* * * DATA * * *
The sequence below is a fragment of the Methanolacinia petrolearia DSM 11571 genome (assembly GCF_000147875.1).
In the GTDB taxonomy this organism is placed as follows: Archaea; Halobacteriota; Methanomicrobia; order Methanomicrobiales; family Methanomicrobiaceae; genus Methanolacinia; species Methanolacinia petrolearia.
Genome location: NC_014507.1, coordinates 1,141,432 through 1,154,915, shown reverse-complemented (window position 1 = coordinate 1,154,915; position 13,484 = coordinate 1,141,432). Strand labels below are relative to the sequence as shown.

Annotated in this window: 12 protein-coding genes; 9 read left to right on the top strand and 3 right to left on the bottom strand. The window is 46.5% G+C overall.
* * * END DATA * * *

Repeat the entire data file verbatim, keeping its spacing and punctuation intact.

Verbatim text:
The sequence below is a fragment of the Methanolacinia petrolearia DSM 11571 genome (assembly GCF_000147875.1).
In the GTDB taxonomy this organism is placed as follows: Archaea; Halobacteriota; Methanomicrobia; order Methanomicrobiales; family Methanomicrobiaceae; genus Methanolacinia; species Methanolacinia petrolearia.
Genome location: NC_014507.1, coordinates 1,141,432 through 1,154,915, shown reverse-complemented (window position 1 = coordinate 1,154,915; position 13,484 = coordinate 1,141,432). Strand labels below are relative to the sequence as shown.

Annotated in this window: 12 protein-coding genes; 9 read left to right on the top strand and 3 right to left on the bottom strand. The window is 46.5% G+C overall.